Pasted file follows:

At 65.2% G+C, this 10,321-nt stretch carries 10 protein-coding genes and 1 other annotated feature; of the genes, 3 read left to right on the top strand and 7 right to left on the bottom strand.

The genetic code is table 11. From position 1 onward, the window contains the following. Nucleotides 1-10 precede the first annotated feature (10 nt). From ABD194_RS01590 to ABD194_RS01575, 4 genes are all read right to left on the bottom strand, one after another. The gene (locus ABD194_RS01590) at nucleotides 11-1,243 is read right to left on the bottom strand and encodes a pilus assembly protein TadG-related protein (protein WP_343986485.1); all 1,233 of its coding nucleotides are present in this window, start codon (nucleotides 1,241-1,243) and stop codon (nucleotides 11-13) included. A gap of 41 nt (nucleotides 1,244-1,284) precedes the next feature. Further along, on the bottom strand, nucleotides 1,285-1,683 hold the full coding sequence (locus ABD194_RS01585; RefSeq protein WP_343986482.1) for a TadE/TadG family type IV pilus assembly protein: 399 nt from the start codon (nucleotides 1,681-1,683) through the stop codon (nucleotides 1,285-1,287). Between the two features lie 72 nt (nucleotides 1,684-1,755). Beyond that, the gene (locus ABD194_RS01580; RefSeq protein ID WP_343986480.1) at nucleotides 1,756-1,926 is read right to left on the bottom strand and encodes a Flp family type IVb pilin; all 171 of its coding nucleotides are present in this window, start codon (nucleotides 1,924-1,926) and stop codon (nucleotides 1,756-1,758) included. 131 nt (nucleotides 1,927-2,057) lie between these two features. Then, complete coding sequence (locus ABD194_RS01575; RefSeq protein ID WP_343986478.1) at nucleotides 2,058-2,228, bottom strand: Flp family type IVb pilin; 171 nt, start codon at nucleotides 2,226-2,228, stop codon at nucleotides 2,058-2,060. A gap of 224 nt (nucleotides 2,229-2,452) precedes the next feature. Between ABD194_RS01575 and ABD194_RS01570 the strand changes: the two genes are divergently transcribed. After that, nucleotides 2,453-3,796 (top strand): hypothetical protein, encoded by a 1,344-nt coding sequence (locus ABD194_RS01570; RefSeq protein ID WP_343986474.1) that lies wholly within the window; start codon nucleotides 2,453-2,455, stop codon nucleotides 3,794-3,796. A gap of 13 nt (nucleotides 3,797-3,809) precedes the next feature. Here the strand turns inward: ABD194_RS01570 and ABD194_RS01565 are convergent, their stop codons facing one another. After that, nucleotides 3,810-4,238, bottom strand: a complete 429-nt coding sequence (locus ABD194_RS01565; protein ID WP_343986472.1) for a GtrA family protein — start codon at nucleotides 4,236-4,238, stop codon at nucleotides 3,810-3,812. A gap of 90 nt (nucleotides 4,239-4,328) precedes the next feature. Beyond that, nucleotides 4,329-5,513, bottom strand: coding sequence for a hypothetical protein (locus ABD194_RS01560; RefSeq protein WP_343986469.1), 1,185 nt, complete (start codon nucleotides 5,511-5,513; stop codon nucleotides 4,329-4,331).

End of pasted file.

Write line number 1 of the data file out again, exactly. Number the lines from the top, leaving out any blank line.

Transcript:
At 65.2% G+C, this 10,321-nt stretch carries 10 protein-coding genes and 1 other annotated feature; of the genes, 3 read left to right on the top strand and 7 right to left on the bottom strand.